The Supreme Court saves Sánchez and throws out the PP and Vox's attempt to bring down Delgado
Court believes it is not entitled to challenge her appointment as attorney general of the State
MadridThe Supreme Court has saved Pedro Sánchez from an initiative by PP and Vox that would have put the Spanish prime minister in a very bad place. One of his most controversial decisions since he arrived at the Moncloa, appointing Dolores Delgado attorney general of the State, will not be revoked by the court. This Tuesday the fourth section has thrown out the appeal presented by right-wing parties, as it considers that it lacks the power to challenge the executive's move. The ruling, adopted by five of the seven members of the court, will be released in the coming days.
Delgado went straight from the Ministry of Justice to attorney general of the State, soon after two elections in which she ran as a Socialist candidate. On January 14, 2020, the same day that her appointment was announced, she handed over to her successor in the ministry, Juan Carlos Campo. The PP filed a lawsuit warning of the "blatant partiality" of this appointment and, to justify its power to file an appeal, stressed that Delgado could seek the party to be banned.
In its letter, the PP compiled phrases the former minister had pronounced, which showed, they denounced, her "animosity" towards the PP. "The PP has corruption in its DNA", "being close to the PP is a bit toxic", "the PP is a corrupt and decomposing party, and this decomposition is reflected every day in Congress", "the PP is working against coexistence and this generates insecurity" because "it degrades the institutions and Congress itself" are some of the phrases that stood out in the lawsuit.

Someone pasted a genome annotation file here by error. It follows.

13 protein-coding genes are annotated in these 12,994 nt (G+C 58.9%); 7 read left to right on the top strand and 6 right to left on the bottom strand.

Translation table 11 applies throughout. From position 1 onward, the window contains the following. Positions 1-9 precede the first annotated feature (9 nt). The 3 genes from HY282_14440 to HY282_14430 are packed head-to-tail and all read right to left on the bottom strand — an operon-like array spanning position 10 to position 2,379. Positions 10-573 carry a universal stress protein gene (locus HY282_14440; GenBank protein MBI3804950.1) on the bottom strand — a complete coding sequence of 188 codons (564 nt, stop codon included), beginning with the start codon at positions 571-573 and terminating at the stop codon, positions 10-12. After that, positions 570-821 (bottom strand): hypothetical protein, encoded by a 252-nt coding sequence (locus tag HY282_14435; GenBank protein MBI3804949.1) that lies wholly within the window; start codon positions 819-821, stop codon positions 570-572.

Vox, which since its origins has made the courts its space to seek attention, to the point of challenging the PP as the main party of the right, joined in. The fourth section has cumulatively debated two lawsuits and rejected them. The rapporteur is Judge Pilar Teso and the court has also integrated the president of the contentious-administrative chamber, César Tolosa. While waiting to see the two private votes, the litigation was marked by some members' willingness to escalate the decision to the full court. If this had been the case, the appeals would have been heard by the thirty or so judges who are part of the third chamber, which would have made the decision more uncontrollable and uncertain